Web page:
Are U.S. millennials working in a corporate workplace really more
disengaged at work than other generations? This article reviews the
Despite assertions from consulting firms and practitioners that millennials are more disengaged than other generations, the findings attained from the literature review indicate uncertainty about those claims. This article identifies a concerning number of gaps that prevent us from confidently answering the question, “Are U.S. millennials working in a corporate workplace really more disengaged at work than other generations?” The main problems are that consistent definitions of “employee engagement” and “millennials” are not used, no comprehensive picture of the facts on the subject have been achieved, existing methodologies, questionnaires, and data are not accessible, practitioners tend to misunderstand the inconclusive nature of the research, and research solely on the United States, in particular, is lacking.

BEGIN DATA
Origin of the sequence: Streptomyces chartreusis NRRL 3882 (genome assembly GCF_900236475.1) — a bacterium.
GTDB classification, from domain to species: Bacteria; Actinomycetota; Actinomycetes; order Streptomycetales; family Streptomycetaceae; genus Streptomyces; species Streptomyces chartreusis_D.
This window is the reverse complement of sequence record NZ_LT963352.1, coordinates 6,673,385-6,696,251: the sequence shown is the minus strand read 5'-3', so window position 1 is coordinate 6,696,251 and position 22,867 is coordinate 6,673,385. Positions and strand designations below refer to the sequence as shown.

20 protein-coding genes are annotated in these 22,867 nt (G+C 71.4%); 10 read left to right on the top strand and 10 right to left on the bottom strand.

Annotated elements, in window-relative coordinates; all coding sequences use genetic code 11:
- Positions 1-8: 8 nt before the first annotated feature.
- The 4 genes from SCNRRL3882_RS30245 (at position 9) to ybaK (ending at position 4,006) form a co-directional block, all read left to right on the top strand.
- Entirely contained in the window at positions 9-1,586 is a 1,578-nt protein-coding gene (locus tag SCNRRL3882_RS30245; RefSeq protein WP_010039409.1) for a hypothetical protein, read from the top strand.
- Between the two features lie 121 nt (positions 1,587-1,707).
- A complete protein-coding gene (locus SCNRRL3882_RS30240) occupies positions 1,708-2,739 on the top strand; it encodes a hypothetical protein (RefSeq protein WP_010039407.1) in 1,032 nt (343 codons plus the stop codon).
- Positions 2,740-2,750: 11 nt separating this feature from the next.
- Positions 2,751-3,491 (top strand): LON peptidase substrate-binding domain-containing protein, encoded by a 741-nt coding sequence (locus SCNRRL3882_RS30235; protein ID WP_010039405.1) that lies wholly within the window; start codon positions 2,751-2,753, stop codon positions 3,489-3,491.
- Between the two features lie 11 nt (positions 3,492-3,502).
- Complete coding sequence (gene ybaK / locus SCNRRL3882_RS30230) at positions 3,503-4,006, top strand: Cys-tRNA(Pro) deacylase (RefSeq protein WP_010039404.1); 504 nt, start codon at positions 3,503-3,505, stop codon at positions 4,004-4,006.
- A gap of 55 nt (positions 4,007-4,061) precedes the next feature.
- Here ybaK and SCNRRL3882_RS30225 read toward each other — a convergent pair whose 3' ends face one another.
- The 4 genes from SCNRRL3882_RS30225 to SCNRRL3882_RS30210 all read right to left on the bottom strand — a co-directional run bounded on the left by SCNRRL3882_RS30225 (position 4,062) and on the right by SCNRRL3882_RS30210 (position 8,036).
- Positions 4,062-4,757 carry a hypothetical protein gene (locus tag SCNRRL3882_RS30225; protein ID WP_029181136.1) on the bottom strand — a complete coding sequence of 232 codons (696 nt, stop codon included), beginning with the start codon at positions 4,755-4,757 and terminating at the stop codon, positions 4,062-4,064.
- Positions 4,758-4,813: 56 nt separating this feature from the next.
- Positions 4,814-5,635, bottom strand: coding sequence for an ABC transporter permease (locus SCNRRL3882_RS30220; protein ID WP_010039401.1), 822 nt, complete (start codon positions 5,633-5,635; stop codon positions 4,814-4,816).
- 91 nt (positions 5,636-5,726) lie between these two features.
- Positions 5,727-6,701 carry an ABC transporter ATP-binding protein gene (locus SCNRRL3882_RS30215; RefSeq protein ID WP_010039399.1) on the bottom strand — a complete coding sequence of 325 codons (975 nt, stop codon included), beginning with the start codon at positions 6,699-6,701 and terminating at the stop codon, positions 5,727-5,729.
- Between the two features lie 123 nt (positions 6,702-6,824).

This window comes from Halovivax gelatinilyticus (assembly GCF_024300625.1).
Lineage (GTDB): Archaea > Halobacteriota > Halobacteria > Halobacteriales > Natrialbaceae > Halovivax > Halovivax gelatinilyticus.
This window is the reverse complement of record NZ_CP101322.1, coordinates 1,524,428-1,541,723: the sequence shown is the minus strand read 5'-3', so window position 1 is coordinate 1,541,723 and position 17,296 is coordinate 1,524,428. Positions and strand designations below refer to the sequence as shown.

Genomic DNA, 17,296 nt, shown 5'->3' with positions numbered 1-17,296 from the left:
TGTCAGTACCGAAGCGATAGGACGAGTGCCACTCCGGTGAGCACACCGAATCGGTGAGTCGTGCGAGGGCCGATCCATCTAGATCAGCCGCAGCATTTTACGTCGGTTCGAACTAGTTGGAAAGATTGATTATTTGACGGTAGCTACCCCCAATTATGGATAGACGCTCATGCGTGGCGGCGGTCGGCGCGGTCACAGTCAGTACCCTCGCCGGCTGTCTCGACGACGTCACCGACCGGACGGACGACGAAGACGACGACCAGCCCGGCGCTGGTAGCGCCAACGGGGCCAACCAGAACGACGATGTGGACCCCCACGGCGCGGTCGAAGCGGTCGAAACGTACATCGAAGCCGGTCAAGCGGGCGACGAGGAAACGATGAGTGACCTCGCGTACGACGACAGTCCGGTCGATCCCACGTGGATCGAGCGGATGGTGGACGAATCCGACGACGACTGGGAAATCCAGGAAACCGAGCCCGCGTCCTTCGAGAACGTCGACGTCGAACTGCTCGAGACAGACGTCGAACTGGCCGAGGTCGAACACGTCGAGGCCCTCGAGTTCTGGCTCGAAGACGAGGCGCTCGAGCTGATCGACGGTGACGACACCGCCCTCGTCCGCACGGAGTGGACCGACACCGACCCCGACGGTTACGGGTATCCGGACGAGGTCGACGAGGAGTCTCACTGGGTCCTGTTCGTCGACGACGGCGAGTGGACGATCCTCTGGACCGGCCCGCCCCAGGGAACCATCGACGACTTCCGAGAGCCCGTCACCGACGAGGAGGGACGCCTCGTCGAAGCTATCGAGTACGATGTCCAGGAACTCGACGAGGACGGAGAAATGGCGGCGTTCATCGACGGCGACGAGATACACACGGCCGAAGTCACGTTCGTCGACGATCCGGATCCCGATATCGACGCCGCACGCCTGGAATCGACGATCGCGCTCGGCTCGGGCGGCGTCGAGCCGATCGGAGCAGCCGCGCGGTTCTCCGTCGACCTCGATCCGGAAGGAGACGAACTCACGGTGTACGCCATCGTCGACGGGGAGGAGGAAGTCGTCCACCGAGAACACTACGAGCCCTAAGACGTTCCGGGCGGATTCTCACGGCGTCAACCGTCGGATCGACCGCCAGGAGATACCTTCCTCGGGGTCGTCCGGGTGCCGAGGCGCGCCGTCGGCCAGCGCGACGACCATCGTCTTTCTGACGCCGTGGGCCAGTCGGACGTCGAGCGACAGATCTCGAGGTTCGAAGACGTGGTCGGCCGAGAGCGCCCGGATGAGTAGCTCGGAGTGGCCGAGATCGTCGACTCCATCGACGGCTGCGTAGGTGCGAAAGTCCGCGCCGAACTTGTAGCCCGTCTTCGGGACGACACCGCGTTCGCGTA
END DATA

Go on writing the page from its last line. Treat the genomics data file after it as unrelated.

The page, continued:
These findings have an economic impact on companies spending their employee engagement budget specifically on millennial employees. Further, the conclusions of this research may help to prevent unfounded beliefs about millennial employees that could lead to misconceptions and stereotypes. This article explores the academic research, along with actions practitioners and scholars can take to start learning more about millennial engagement in the workplace. To jumpstart research efforts, whether in practice or in academia, it is recommended that the definition of employee engagement being used should be clarified and that qualitative research methods such as employee observations, interviews, and focus groups can be used to gain valuable insights into millennial engagement issues.
Author: Danielle Clark
Cite as: Clark, D. (2019). Are U.S. millennials really disengaged at work? A review of the academic and practitioner literature. Muma Business Review 3(12). 147-156. https://doi.org/10.28945/4402